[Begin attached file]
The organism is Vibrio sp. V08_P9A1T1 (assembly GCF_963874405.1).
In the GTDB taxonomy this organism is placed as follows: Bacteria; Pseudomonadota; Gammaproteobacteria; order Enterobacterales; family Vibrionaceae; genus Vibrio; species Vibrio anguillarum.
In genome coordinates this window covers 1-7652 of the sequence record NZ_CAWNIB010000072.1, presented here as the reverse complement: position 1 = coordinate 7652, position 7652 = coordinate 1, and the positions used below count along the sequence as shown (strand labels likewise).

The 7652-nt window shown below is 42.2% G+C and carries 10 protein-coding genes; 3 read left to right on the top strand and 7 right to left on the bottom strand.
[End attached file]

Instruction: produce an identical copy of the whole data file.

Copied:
The organism is Vibrio sp. V08_P9A1T1 (assembly GCF_963874405.1).
In the GTDB taxonomy this organism is placed as follows: Bacteria; Pseudomonadota; Gammaproteobacteria; order Enterobacterales; family Vibrionaceae; genus Vibrio; species Vibrio anguillarum.
In genome coordinates this window covers 1-7652 of the sequence record NZ_CAWNIB010000072.1, presented here as the reverse complement: position 1 = coordinate 7652, position 7652 = coordinate 1, and the positions used below count along the sequence as shown (strand labels likewise).

The 7652-nt window shown below is 42.2% G+C and carries 10 protein-coding genes; 3 read left to right on the top strand and 7 right to left on the bottom strand.